Fw: MMR Vaccine Linked to Blood Disorder
- Just fyi
MMR Vaccine Linked to Blood Disorder
Updated: Thu, Feb 22 07:01 PM EST
NEW YORK (Reuters Health) - British researchers have confirmed that the measles-mumps-rubella (MMR) vaccine can cause a rare bleeding disorder in children.
But they stress that children remain at much higher disease risk from measles, mumps or rubella if they forego vaccination, than they are from the vaccine-linked bleeding condition, called idiopathic thrombocytopenic purpura (ITP).
People with ITP bleed under the skin, causing a kind of purple bruise to spread across the body. Other symptoms can include tiny red spots on the skin and nosebleeds. The condition is mild in the majority of cases.
The reaction, caused by the destruction of the platelets that help blood clot, seems to occur most often within the first 2 or 3 weeks of receipt of the vaccine according to the American Academy of Pediatrics. In their "Red Book" of childhood diseases, they describe the thrombocytopenia caused by the MMR vaccine as "transient and benign."
The vaccine has been linked to the disease for years, although evidence supporting the association has been limited.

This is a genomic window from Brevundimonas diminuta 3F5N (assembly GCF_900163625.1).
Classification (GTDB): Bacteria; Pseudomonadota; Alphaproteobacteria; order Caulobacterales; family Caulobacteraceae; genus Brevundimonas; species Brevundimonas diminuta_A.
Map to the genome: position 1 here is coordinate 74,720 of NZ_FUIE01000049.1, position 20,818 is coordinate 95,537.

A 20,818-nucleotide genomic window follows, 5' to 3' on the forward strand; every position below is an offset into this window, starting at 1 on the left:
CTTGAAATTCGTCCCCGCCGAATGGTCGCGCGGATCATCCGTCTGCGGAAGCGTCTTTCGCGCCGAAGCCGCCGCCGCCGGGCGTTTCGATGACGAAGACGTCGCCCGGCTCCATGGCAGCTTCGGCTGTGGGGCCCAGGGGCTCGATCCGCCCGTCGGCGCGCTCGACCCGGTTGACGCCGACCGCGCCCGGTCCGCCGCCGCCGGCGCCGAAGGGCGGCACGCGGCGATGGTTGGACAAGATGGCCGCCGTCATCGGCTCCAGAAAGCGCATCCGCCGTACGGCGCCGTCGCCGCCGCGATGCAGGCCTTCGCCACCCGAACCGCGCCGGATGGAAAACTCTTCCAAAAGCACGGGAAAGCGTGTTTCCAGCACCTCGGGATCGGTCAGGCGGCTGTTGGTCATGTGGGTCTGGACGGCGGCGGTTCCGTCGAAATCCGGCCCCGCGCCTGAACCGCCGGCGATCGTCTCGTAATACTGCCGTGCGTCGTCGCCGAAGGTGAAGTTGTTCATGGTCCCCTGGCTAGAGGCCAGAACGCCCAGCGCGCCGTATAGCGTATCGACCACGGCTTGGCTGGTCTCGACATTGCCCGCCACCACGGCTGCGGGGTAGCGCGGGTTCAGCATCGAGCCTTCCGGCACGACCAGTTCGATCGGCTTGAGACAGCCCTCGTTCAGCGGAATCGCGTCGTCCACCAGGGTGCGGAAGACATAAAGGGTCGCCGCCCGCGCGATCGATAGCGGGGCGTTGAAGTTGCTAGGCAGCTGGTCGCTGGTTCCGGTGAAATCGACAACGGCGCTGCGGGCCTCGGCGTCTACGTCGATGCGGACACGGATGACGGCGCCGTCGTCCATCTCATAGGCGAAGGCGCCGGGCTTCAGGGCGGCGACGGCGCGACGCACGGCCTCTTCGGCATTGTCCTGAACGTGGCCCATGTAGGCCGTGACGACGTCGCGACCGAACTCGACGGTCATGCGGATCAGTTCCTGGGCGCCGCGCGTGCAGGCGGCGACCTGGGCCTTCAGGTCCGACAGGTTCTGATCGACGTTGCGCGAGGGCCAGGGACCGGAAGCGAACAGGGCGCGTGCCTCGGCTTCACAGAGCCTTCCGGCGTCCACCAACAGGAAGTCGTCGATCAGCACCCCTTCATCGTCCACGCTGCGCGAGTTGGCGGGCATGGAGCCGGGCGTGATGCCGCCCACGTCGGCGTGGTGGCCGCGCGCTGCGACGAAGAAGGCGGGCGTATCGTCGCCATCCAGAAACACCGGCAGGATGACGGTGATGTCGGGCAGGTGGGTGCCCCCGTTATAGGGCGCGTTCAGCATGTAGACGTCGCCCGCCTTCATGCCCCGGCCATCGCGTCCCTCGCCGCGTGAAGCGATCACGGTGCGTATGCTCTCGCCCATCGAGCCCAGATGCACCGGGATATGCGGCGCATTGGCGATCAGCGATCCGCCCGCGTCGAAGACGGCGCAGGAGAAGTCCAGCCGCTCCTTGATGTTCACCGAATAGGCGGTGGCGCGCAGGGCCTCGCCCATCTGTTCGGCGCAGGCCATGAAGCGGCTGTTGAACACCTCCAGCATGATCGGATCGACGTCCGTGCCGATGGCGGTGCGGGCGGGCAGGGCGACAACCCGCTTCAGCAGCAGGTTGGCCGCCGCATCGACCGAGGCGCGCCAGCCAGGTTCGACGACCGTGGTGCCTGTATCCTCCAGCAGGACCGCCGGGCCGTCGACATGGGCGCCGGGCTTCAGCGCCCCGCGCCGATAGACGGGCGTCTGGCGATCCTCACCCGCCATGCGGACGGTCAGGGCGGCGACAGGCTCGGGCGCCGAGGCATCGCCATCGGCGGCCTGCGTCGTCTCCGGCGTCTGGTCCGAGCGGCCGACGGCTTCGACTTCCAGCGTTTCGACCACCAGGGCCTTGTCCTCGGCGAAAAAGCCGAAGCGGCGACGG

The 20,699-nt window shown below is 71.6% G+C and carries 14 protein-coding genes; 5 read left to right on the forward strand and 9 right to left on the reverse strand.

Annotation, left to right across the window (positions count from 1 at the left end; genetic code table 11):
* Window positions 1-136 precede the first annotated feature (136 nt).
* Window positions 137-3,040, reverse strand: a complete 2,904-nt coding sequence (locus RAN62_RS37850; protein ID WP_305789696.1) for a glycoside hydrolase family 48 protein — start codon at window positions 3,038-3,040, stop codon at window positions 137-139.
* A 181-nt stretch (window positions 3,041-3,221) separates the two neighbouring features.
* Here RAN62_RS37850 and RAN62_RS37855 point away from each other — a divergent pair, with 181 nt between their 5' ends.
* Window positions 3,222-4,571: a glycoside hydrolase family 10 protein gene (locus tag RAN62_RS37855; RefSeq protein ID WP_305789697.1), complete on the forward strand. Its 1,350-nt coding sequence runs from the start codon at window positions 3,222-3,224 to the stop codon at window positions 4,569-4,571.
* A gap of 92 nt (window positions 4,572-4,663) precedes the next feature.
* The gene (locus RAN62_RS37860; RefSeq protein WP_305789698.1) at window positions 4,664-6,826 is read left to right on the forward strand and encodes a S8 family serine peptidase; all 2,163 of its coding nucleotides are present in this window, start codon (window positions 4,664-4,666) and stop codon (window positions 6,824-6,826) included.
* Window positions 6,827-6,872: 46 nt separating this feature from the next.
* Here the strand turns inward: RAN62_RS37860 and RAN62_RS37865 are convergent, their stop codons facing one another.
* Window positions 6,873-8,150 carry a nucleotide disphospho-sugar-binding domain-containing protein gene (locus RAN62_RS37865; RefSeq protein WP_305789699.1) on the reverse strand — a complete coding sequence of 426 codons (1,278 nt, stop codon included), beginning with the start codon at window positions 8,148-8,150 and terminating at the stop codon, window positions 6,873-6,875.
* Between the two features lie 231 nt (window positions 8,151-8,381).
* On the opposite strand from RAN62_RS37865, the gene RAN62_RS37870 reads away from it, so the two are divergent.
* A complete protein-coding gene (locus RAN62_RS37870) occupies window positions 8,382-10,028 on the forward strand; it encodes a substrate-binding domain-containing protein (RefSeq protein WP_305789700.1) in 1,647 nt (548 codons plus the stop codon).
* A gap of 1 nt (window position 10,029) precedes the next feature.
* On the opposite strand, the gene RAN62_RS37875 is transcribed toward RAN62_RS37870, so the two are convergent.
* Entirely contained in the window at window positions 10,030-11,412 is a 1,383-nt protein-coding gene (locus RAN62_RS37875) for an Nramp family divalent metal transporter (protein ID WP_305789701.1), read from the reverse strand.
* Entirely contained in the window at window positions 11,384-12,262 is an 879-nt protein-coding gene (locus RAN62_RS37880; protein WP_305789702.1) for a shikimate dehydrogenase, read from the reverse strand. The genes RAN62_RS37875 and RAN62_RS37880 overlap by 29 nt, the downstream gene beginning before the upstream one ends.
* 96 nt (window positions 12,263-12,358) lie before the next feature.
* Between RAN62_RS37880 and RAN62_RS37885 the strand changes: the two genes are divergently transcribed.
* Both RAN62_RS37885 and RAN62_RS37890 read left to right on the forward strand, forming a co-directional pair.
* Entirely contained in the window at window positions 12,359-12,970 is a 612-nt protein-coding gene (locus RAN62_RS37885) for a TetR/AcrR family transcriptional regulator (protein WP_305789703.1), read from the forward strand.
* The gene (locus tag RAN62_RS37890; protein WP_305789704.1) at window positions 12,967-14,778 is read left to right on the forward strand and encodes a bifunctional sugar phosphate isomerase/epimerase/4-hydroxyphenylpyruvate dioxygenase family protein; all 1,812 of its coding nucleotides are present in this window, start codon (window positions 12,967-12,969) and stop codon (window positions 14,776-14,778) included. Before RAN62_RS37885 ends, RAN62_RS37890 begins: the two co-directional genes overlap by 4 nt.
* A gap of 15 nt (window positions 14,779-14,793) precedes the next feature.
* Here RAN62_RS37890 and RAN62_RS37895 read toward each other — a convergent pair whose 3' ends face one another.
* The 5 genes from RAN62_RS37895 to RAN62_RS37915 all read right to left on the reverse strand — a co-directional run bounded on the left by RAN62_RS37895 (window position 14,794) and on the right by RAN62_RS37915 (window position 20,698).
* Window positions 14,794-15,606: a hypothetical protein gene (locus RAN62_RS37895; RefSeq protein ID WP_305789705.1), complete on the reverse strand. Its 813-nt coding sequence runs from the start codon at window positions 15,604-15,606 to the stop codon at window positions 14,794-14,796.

In the current study, published in the March issue of the journal Archives of Disease in Childhood, researchers evaluated records at two hospitals in England between 1991 and 1994.
They verified records for 21 children between 12 and 23 months admitted with ITP, of whom nine were admitted within 6 weeks of having the MMR vaccine.
Based on this, Dr. Elizabeth Miller of the Communicable Disease Surveillance Center in London and colleagues calculated that "the absolute risk (of hospitalization for ITP) within six weeks of immunization was 1 in 22,300 doses."
ITP can occur in children following a viral infection. Miller and colleagues note that the vaccine-related risk is quite low when compared to ITP that occurs after catching measles, rubella or mumps. For instance, one case of ITP occurs for about every 3000 rubella infections.
Cases linked to the vaccine were also milder than those resulting from the viral diseases, and resulted in shorter stays in hospital, Miller's group reports.SOURCE: Archives of Disease in Childhood 2001; 84: 227-229.
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